Joshua in War Games


    The only winning negotiating strategy is to not negotiate. Pass a budget and then adjourn.

  13. WI Con

    Communicate & articulate (I know, Boehner’s already lost the arguement) what current tax reciepts will fund. Rand Paul & Tom Coburn have been effective on this – it currently covers if prioritized: interest on the debt (no need for default/downgrade), S.S. , military and Medicare if I remember correctly. The world will not end!

    What could it fund with changes in entitlements, tax and budgeting reforms (scrap the base-line budgets).

    I agree with the others, pass the budget that we envision or want (assume entitlement reform, elimination ofsubsidies: agricultural, PBS, Planned Parenthood, fund an EPA & DOE w/ 60% fewer employees, etc.). Even w/ that, the limit would still need to be increased, but increase it as if using the House Budget. Do it for three months at a time to keep the issue front & center. Do it with consequences: no Senate Budget? No increase in limit.

    There are several options other than capitulation.

  14. Bryan G. Stephens

    Pass a budget that freezes spending. No increases for anyone for any reason. Period. Then, build a debt limit around that.

    No cuts, just no more increases. Period.

  15. Aaron Miller

    Why compromise?

    This is a PR war, not a negotiation.

  16. Illiniguy
    Guruforhire: Outside of a scorched earth media campaign, start dictating terms.

    Tell the president the way it is going to be.

    Agreed. We’re already over the cliff. There’s going to be a wrenching change to how things are done in this country; we might as well do it all at once instead of piecemeal. We’ll probably lose politically, but I’d rather know now what kind of country my kids are inheriting rather than wait around for the final credits to roll.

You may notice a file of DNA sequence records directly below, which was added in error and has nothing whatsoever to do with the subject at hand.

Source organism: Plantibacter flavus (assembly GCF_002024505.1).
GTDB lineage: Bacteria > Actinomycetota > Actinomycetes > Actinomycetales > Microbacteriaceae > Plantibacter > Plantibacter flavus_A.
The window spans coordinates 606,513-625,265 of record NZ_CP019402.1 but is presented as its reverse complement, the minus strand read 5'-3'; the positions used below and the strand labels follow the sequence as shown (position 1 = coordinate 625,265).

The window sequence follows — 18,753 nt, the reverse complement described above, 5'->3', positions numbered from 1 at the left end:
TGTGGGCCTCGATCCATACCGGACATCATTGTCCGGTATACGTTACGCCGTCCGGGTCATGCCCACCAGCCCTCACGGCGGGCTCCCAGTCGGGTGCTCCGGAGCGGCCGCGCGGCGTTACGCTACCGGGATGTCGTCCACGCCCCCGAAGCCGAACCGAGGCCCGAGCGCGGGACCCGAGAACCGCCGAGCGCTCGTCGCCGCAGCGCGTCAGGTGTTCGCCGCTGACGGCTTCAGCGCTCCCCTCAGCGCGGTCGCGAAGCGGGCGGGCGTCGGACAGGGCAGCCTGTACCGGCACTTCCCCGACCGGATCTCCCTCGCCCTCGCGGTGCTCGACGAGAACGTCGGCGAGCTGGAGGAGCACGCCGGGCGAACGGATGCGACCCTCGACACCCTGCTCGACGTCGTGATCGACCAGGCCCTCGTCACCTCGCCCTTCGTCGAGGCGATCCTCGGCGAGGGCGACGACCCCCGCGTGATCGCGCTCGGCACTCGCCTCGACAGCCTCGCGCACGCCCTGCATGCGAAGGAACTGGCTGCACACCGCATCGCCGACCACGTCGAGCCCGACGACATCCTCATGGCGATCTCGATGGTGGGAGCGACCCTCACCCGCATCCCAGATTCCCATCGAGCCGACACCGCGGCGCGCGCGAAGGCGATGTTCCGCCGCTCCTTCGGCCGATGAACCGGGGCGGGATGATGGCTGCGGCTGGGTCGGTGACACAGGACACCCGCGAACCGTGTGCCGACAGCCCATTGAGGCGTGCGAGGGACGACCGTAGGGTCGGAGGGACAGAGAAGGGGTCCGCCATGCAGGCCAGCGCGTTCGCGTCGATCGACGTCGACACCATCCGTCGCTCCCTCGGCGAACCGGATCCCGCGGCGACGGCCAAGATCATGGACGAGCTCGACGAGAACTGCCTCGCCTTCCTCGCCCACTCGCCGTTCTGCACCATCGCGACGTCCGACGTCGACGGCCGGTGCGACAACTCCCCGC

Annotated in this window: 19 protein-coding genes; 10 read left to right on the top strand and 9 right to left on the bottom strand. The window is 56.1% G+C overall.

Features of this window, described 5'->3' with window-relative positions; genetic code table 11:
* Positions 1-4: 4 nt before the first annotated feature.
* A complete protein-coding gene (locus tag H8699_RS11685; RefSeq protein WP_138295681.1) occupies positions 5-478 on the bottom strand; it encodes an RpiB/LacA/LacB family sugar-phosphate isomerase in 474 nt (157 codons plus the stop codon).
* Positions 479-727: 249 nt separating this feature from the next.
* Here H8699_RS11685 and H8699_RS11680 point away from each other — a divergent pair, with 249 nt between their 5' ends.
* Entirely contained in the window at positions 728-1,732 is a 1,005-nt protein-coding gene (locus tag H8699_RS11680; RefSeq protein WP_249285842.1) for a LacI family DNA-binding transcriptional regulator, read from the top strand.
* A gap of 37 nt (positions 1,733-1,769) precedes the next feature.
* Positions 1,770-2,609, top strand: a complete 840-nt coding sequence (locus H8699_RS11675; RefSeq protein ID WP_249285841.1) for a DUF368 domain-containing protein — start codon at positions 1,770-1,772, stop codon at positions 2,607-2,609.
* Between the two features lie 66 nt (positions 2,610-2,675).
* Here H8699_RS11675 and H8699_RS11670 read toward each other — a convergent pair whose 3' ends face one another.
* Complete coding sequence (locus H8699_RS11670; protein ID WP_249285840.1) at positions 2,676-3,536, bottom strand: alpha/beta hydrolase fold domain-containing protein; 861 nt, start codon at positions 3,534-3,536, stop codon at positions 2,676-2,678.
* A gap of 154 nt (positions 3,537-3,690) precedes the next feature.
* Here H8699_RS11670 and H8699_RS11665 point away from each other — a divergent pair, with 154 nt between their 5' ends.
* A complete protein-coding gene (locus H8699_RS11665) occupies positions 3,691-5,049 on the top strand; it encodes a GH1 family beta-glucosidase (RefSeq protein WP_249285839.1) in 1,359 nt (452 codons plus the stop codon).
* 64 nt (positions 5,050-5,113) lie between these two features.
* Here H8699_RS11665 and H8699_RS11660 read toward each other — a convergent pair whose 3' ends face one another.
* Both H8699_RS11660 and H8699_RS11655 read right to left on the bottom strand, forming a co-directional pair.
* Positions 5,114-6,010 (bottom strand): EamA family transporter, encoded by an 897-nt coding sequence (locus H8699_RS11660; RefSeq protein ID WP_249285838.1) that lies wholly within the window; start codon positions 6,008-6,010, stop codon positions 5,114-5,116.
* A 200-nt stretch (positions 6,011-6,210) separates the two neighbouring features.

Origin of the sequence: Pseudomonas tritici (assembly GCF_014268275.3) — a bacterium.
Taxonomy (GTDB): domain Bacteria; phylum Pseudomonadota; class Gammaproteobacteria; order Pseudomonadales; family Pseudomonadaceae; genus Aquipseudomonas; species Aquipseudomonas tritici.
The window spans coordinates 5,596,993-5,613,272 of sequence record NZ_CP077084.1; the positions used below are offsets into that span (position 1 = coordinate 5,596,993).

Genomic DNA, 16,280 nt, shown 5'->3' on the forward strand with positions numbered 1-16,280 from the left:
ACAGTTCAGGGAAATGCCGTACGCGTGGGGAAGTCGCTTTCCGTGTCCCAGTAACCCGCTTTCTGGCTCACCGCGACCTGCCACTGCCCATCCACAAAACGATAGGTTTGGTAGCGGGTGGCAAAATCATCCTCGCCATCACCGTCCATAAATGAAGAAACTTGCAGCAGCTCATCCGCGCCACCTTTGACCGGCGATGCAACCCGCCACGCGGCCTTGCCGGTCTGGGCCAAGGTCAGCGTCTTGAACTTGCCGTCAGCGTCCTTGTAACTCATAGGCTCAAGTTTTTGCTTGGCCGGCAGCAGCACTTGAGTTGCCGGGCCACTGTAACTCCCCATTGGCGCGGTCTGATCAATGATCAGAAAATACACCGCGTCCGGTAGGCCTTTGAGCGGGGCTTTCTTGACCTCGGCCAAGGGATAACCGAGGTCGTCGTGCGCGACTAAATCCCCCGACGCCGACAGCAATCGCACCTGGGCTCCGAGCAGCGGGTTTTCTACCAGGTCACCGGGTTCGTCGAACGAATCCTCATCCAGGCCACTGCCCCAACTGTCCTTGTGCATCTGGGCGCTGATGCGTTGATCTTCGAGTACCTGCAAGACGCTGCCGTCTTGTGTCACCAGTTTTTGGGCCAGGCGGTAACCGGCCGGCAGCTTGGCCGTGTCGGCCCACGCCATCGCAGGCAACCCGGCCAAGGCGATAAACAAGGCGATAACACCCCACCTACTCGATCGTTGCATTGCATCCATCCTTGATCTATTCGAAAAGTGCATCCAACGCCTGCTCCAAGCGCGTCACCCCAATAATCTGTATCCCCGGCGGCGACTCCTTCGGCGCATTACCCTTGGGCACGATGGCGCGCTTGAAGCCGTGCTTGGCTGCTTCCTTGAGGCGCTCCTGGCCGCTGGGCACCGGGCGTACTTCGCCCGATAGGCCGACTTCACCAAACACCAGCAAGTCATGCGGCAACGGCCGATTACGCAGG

17. Frank Soto

    This one is very different than the tax debate.  Republicans hold the edge here.  If you don’t raise the debt limit, the government MUST dramatically reduce spending immediately.

    Where as the dems were eager to go over the fiscal cliff, they won’t want to be in partial government shutdown for more than a period of days.  They’ll talk as if they’re not afraid of it, but it will be all bravado.  We’ll take a beating in the press, but there are two years to change the narrative before the midterms.

    The dems will have to swallow a deal with significant cuts..  

  18. Western Chauvinist

    I’m probably naive about all this, but it seems to me the last bit of leverage the Republicans wield is the debt ceiling (and appropriations, but they never seem to stop writing the checks no matter how lousy the “investment”).

    What can they realistically wrangle from the Dems? Is it possible to end baseline budgeting? That’d be nice (she says, trying not to sound embittered) . How about forcing the Senate into conference and coming up with a balanced budget to live by for the year? “Stop it. No, I have not been smoking newly legalized weed!”

    What is the downside risk to Republicans? They shutdown the government causing massive hardship (among the government employed and their cohorts in the world of contractors), which cascades into economic/societal collapse? They cause a constitutional crisis by, ironically, asserting their authority over the purse strings?

    Feh. We’re already in a constitutional crisis with 1) an Executive which arbitrarily enforces existing laws and imposes new ones ad hoc through executive order, 2) a Senate which either won’t vote or otherwise fulfill its obligations under existing laws, 3) a Supreme Court which argues the case for the Executive…

    In_a_strategy_session_with_Republicans_I’d_be  talking_about_going_to_the_Cross.

  19. The Mugwump

    John Boehner?  You mean our very own Alexander Kerensky?

  20. Yeah...ok.

    Impeach the senate for not producing a budget. It is their job and they have violated their oath to uphold the constitution.